From Richard Peters
ALS: American Philosophical Society
York May 31st. 1778
I have several Times troubled on the Subject of my Father’s Situation in England who if living must be necessitous or dependant upon Persons to whom I am convinced it is not agreeable to him to be under Obligations. In the Winter 1777 I heard he was dead I wrote you on the Matter.4 I have since heard of his being alive but altho’ I have written a great many Letters [and] I sent Bills of Exchange as long as I could procure them, he has it seems never heard from me for a long time and of Course recieved no Assistance. I have for 10 Months past endeavoured to keep all Observations out of my Letters which however just might be obnoxious to our Enemies. Yet some unfortunate Expression has perhaps damned all my Letters. I must therefore beg the Favour of you to endeavour to convey to my Father if living the true Situation of American Affairs and inform him of the Welfare of his Connexions here. And you can also inform him of the Connexion I have made as I believe Mrs. Peters is known to you.5 That I have served all his Papers expect in a few Days to be again in Possession of his Property in and about Philadelphia and wish him to come and spend his Days with me. Should you hear of his Death be pleased to inform me but if he is living pray get him a Supply of Cash which I will repay. I repeat what I have frequently written to you as I am fearful my Letters have miscarried. He lodged the last Time I heard of him at Mrs. Roberts’s near the County Hall Liverpoole. He has a Son Ralph Peters6 Barrister at Law in Liverpoole—sed cavete.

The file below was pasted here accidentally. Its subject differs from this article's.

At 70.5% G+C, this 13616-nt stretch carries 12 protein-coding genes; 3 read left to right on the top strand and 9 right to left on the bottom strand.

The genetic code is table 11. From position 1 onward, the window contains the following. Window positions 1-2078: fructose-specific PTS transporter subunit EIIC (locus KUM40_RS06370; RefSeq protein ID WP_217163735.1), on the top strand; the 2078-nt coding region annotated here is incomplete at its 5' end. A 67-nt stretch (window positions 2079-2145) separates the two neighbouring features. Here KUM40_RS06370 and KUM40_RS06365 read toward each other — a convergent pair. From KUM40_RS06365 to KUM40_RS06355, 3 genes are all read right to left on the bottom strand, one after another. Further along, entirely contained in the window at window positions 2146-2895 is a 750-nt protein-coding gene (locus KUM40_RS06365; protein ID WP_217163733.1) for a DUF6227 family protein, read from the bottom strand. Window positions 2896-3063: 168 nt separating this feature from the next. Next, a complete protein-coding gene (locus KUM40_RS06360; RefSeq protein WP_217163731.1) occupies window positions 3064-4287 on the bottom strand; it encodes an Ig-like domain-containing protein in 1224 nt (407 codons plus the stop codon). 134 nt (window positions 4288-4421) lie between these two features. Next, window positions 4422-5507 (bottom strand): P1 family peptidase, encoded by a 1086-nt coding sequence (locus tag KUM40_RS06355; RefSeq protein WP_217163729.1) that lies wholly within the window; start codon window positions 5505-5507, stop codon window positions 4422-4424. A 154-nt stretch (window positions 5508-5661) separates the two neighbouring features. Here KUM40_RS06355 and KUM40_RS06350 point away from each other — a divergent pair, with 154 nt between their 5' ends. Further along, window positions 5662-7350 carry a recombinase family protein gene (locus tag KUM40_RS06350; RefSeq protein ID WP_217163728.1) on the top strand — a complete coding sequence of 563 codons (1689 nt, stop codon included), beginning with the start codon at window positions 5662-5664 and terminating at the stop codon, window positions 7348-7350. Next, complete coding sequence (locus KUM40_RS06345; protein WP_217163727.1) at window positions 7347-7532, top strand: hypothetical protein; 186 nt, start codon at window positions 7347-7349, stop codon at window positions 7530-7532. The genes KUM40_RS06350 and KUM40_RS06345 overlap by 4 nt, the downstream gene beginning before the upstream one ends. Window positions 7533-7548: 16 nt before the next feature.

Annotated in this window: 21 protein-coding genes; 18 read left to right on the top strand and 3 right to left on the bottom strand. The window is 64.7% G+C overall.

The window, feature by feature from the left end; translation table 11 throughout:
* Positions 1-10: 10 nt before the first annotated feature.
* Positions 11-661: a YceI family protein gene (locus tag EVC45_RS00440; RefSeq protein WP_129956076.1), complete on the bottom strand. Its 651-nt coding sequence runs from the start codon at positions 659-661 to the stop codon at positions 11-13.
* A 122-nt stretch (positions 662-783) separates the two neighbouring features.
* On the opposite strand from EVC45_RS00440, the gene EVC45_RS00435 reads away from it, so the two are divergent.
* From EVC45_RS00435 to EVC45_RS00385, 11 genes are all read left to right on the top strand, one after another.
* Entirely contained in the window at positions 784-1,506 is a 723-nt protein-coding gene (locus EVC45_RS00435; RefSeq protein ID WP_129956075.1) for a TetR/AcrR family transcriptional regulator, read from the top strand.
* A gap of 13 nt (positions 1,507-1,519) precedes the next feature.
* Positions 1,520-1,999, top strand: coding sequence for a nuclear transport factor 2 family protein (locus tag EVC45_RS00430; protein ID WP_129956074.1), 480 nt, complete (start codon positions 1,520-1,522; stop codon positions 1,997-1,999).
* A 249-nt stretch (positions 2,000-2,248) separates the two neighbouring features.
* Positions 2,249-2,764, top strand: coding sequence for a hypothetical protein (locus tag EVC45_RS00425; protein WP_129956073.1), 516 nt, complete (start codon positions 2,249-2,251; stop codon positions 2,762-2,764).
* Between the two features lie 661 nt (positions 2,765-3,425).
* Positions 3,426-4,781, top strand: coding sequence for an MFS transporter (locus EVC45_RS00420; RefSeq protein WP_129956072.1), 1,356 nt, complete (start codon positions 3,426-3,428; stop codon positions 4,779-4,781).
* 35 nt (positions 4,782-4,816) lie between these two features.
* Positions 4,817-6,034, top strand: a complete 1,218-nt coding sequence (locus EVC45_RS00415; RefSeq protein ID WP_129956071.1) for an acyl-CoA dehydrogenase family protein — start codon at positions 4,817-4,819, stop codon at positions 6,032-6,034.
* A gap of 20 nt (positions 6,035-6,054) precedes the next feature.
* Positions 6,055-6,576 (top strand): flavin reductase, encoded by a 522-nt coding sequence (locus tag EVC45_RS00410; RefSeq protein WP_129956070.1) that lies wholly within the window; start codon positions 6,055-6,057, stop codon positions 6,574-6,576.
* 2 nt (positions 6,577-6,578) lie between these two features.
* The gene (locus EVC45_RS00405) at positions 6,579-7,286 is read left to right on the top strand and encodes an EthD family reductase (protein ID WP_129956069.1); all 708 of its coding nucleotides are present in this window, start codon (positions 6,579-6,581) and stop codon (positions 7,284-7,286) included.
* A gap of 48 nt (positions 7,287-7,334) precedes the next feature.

If my father continues his Sentiments with Regard to our Dispute he must envy you who are I believe much of his Age the Share you have had in bringing about so glorious and permanent a Revolution as this Country now does and forever will experience, at a Stage of Life when most People are incapable of even the common Bussiness of Life. For my Part I thank you as a Citizen of these States for your public Efforts and as an Individual am obliged to you for the favorable Attention you have paid to my private Concerns. For I have heard that you transmitted my Enquiries about my Father to England from whence I since heard. I need not tell you that British Tyranny is departing with a rapid Pace. Their Instruments are preparing to leave Philada. with Disgrace. Everything has the most promising Appearance and America I may now pronounce free and will be speedily great and happy. I do not know whether Mr. Bache is informed of this Conveyance therefore beg Leave to acquaint you that he Mrs. Bache and their little Girl are exceedingly well and preparing like myself for a triumphal Entry into Philadelphia. I am with real Esteem and Respect Your very obedient Servant
P.S. Perhaps my Father might be persuaded to go to France or at least to deposit any Papers which would be of Consequence to his Family here in the Hands of yourself or of some Person you recommend.
Honble Dr Franklin
Addressed: Honble / Dr. Benjamin Franklin / Commissioner from the United States / of North America / near / Paris
Endorsed: Richard Peters abt his Father
Notation: Richard Peters York may 31. 1778
4. If he means the previous winter, his only inquiry that has survived did not mention his father’s death: above, March 5. If he means the winter of 1776–77, he may have in mind the missing enclosure in his note above, XXIII, 274–5.
5. Née Sarah Robinson; they were married in August, 1776. DAB.
6. Doubtless a half-brother; Richard was the son of his father’s second marriage: